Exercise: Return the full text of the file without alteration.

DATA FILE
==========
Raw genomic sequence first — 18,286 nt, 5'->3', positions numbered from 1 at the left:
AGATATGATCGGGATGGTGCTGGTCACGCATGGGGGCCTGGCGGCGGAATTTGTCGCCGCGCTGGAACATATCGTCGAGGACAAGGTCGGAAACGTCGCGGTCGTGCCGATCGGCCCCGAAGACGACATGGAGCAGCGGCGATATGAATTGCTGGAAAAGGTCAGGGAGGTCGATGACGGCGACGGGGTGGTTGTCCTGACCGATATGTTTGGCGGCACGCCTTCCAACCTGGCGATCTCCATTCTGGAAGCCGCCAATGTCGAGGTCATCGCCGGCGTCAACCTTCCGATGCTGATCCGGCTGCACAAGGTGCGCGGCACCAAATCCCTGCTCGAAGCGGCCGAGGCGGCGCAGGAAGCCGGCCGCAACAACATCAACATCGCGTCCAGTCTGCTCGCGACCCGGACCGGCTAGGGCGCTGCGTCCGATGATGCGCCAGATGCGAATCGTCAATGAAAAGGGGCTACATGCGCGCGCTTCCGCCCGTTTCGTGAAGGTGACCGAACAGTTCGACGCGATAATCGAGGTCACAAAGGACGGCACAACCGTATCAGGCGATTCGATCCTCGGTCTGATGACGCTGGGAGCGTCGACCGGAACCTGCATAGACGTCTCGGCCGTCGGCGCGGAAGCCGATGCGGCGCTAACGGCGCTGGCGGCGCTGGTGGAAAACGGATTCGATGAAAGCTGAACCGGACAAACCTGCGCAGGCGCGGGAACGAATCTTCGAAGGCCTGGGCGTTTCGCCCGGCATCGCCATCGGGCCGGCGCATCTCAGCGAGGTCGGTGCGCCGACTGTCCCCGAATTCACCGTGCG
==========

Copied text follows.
Raw genomic sequence first — 18,286 nt, 5'->3', positions numbered from 1 at the left:
AGATATGATCGGGATGGTGCTGGTCACGCATGGGGGCCTGGCGGCGGAATTTGTCGCCGCGCTGGAACATATCGTCGAGGACAAGGTCGGAAACGTCGCGGTCGTGCCGATCGGCCCCGAAGACGACATGGAGCAGCGGCGATATGAATTGCTGGAAAAGGTCAGGGAGGTCGATGACGGCGACGGGGTGGTTGTCCTGACCGATATGTTTGGCGGCACGCCTTCCAACCTGGCGATCTCCATTCTGGAAGCCGCCAATGTCGAGGTCATCGCCGGCGTCAACCTTCCGATGCTGATCCGGCTGCACAAGGTGCGCGGCACCAAATCCCTGCTCGAAGCGGCCGAGGCGGCGCAGGAAGCCGGCCGCAACAACATCAACATCGCGTCCAGTCTGCTCGCGACCCGGACCGGCTAGGGCGCTGCGTCCGATGATGCGCCAGATGCGAATCGTCAATGAAAAGGGGCTACATGCGCGCGCTTCCGCCCGTTTCGTGAAGGTGACCGAACAGTTCGACGCGATAATCGAGGTCACAAAGGACGGCACAACCGTATCAGGCGATTCGATCCTCGGTCTGATGACGCTGGGAGCGTCGACCGGAACCTGCATAGACGTCTCGGCCGTCGGCGCGGAAGCCGATGCGGCGCTAACGGCGCTGGCGGCGCTGGTGGAAAACGGATTCGATGAAAGCTGAACCGGACAAACCTGCGCAGGCGCGGGAACGAATCTTCGAAGGCCTGGGCGTTTCGCCCGGCATCGCCATCGGGCCGGCGCATCTCAGCGAGGTCGGTGCGCCGACTGTCCCCGAATTCACCGTGCG